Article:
With Bipolar you get the upswings too and everyone thinks you're the life of the party. They don't see the other side of it. Days without sleep. Outbursts of irrational and uncontrolled anger. Impulse control issues that can lead to risky behavior. Embarrassment because when it's all over you know you've said or done something that has upset or hurt someone else and they expect you to apologize. So you apologize and you feel humiliated. And you know it won't be the last time.

And the whole time you're watching yourself, like a bad movie you can't shut off. You're screaming inside because you want it to stop, but you can't make it go away. So you look at that bottle of pills again and you pray. You pray for the strength to get up tomorrow. You pray for the strength to take that next breath. You pray that tomorrow will be a "good" day.

And you smile. You smile so the people around you won't have to struggle to find something to say to you. You smile so no one will look at you like your defective. You smile so everyone will think your "normal"...because, after all.....it's only in your head, right?

7 comments:

super des said...

I hate healthcare in this country, especially for mental illness.

My mom has MS, which sometimes does manifest itself in a horrible physical form. But on her better days, she gets treated like dirt by the people who say "you don't look like you need a handicapped parking spot."

Aw sweet judgemental public.

Brillig said...

OMIGOSH, OMIGOSH! You're BACK!!!! Okay, now I'll go read the post. I just had to express my joy at seeing you again...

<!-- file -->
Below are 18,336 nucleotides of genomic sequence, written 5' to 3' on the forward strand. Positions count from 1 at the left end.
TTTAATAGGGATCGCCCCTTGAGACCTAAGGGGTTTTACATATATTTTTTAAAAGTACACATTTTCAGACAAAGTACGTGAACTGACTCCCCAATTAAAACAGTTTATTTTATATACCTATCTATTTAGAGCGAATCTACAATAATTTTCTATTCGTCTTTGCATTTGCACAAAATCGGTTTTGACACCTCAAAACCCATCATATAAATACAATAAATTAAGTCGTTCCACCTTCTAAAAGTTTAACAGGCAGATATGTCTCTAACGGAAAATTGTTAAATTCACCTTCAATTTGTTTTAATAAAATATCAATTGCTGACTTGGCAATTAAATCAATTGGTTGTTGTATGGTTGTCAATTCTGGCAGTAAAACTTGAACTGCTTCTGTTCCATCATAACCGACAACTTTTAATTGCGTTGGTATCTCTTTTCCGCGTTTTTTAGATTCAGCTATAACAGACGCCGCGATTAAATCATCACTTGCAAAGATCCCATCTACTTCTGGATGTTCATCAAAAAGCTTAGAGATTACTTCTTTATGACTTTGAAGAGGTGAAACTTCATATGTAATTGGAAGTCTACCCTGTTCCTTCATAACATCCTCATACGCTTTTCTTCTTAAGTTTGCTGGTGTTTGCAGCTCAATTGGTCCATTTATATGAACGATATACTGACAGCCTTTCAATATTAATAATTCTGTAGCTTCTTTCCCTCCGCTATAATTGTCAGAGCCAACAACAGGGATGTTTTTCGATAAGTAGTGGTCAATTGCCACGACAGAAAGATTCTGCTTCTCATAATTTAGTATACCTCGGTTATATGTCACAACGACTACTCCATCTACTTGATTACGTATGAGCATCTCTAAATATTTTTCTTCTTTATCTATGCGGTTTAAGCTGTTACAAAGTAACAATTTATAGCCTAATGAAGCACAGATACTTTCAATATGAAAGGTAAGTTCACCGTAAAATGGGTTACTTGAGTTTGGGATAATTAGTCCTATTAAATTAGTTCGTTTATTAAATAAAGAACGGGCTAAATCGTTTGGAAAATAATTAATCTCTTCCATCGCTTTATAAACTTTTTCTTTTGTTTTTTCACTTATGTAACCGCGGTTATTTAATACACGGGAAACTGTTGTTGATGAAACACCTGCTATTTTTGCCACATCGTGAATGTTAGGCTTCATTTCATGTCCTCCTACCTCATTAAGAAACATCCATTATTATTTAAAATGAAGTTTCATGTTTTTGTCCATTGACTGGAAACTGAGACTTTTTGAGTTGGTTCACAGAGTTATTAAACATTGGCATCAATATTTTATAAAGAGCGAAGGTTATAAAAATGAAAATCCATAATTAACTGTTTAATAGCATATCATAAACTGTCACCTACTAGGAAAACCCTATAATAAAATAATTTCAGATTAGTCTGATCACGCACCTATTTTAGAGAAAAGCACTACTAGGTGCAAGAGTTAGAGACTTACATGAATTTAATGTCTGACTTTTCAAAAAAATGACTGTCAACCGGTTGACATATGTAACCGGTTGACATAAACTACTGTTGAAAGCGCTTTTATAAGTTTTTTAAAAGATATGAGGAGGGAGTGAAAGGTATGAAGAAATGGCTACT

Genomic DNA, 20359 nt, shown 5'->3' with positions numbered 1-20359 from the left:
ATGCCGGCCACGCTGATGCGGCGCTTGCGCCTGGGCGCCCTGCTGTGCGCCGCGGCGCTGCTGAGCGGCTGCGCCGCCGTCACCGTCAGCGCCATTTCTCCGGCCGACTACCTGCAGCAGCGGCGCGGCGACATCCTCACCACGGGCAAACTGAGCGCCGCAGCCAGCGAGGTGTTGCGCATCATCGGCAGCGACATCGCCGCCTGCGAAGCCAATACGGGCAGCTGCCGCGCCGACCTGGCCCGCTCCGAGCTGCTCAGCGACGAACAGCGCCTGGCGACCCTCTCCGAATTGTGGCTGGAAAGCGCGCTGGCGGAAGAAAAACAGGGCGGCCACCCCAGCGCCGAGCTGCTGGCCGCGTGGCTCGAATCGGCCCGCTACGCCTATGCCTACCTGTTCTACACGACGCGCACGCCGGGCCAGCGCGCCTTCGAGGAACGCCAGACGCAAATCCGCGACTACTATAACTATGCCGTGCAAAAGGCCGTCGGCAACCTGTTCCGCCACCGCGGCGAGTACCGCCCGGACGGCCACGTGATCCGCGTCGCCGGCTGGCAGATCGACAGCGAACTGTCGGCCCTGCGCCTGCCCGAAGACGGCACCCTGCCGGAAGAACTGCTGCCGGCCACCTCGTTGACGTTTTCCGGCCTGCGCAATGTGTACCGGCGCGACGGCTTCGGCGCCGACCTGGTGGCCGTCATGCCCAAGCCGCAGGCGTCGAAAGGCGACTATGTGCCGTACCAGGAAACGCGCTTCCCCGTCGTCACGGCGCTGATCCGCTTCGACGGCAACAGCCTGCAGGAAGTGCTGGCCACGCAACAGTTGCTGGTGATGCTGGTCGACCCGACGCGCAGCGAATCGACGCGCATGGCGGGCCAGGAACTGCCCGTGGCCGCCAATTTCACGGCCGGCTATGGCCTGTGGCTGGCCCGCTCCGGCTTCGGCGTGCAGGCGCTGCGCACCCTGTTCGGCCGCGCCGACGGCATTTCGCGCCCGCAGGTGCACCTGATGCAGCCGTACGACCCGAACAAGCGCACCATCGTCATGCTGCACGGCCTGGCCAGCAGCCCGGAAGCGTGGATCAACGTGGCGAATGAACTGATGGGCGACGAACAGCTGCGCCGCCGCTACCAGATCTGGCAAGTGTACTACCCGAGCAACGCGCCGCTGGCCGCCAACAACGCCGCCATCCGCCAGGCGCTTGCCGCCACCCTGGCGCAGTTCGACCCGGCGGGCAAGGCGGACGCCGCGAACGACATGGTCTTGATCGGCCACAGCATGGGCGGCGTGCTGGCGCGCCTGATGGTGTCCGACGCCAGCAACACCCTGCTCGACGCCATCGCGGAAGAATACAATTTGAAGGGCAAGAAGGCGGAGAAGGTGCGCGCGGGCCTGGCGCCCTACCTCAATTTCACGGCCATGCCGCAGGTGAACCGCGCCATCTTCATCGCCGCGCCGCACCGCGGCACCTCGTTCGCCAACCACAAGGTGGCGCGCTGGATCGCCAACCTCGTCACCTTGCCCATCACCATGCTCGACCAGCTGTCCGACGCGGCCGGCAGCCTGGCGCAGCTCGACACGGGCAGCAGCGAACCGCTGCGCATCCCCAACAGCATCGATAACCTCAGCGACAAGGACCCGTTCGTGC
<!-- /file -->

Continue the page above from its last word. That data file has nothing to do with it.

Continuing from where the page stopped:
Brillig said...

Okay, I'm back. This is so terrifying. I'm grateful that you posted about it, though I can imagine it's very difficult.

I'm sorry for the way society treats this sort of thing. It's awful. And it's as real as any other tangible, disfiguring disease.

Great post, VM.

ian said...

It's always wonderful to see a post from you. :)

My mom has been bipolar for as long as I've known her. There are days when I call her and all she can do is cry. It's a very trying thing to deal with and I know how difficult, how crippling it can be.

All I can say is...good luck, and I'm going to buy you lunch very soon. :)

Ian

jessabean said...

I had a beautiful response composed as the VERY FIRST RESPONSE earlier today. But alas, work got in the way.

Either way, I'm glad you're back. And thank you for being so honest. I don't know about bipolar, as I've been diagnose with "regular ol' depression," but my heart breaks for you when you describe what you're going through.

I hate feeling alone, and like no one understands. I hate feeling like the world is against me. It makes me feel a teeny bit better to know that there are others out there than DO know what I'm going through.

When you cry, know that I'm crying with you. I sincerely hope that your good days are good. And I know what a struggle it is. Please keep writing...we miss you.

Suzanne said...

Yes, as a chronic sufferer of severe depression, I can partly understand. As the sister-in-law of someone whose mother suffered from bipolar disease, I understand a little more. Mental illness is difficult enough without our health care system denying us proper treatment because we are not supposedly sick. Thanks for this impassioned post. You always make me think.

Whiskeymarie said...

I have my good days and my dark points (and my really dark points), but I can't even begin to imagine what this is like.
Glad you're back.